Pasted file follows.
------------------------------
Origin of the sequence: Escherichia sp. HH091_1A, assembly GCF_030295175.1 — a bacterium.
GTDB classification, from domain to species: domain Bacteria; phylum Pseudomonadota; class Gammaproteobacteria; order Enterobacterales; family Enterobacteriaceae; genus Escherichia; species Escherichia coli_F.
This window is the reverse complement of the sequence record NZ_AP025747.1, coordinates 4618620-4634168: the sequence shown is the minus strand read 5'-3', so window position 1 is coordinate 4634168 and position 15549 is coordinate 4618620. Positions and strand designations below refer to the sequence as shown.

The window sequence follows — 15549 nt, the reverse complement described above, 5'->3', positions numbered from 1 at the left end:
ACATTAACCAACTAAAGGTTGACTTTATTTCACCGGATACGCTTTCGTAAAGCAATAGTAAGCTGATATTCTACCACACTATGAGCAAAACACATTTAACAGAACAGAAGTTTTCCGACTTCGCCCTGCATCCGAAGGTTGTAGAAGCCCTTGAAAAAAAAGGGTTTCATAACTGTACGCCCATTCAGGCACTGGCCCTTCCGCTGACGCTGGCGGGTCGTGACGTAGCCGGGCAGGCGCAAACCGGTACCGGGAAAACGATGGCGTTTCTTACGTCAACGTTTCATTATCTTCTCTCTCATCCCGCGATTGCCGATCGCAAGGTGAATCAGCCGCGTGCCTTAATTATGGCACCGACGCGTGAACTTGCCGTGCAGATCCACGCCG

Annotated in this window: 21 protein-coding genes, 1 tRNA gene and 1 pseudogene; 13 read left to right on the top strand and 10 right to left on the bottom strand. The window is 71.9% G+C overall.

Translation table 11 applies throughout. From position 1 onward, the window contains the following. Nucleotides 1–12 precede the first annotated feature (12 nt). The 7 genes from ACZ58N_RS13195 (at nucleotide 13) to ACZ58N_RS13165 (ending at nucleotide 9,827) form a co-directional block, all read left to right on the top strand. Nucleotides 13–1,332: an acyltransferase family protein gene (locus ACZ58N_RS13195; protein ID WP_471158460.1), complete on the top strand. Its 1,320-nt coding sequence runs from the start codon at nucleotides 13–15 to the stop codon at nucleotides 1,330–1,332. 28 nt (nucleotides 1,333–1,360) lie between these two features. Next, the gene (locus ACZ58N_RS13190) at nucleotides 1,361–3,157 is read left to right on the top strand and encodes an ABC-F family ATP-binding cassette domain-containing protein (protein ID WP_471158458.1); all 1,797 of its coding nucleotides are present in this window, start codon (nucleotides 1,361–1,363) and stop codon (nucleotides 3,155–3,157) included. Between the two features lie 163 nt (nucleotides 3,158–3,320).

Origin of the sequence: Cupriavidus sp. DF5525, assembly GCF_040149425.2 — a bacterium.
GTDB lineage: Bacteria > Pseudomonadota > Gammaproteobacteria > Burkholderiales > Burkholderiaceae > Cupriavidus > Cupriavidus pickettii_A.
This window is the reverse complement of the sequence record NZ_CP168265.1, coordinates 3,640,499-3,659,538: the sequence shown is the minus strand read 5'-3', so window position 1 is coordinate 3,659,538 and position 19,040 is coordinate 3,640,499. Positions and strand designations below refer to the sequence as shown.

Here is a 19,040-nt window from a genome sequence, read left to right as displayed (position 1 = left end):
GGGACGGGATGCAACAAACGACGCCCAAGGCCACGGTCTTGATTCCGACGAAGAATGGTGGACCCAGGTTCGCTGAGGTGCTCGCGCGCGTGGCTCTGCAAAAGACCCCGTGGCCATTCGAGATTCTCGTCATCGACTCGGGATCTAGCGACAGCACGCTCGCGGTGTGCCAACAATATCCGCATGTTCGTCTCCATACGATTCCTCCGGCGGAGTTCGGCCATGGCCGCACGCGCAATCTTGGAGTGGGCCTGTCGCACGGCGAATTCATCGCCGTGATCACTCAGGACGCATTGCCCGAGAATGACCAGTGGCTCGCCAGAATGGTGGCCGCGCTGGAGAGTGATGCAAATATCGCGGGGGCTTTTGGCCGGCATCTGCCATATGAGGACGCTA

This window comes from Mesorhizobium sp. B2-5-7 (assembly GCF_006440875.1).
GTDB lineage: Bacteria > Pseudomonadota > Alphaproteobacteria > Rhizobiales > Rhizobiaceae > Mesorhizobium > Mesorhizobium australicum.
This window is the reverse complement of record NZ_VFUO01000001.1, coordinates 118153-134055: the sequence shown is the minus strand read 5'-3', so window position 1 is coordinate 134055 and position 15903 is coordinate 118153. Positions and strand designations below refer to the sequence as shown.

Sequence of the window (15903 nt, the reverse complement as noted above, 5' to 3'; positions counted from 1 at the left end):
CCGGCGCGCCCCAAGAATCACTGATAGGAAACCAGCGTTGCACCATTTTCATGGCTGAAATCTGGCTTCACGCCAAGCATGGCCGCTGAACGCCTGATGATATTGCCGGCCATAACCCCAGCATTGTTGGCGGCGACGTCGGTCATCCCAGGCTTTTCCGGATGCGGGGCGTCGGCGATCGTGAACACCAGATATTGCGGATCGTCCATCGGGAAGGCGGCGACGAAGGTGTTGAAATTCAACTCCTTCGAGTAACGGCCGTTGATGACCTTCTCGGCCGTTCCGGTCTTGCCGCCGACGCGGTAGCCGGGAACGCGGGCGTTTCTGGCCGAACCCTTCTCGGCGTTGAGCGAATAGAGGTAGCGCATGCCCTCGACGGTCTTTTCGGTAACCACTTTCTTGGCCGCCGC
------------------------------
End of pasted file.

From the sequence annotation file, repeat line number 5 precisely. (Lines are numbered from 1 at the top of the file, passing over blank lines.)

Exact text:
ACATTAACCAACTAAAGGTTGACTTTATTTCACCGGATACGCTTTCGTAAAGCAATAGTAAGCTGATATTCTACCACACTATGAGCAAAACACATTTAACAGAACAGAAGTTTTCCGACTTCGCCCTGCATCCGAAGGTTGTAGAAGCCCTTGAAAAAAAAGGGTTTCATAACTGTACGCCCATTCAGGCACTGGCCCTTCCGCTGACGCTGGCGGGTCGTGACGTAGCCGGGCAGGCGCAAACCGGTACCGGGAAAACGATGGCGTTTCTTACGTCAACGTTTCATTATCTTCTCTCTCATCCCGCGATTGCCGATCGCAAGGTGAATCAGCCGCGTGCCTTAATTATGGCACCGACGCGTGAACTTGCCGTGCAGATCCACGCCG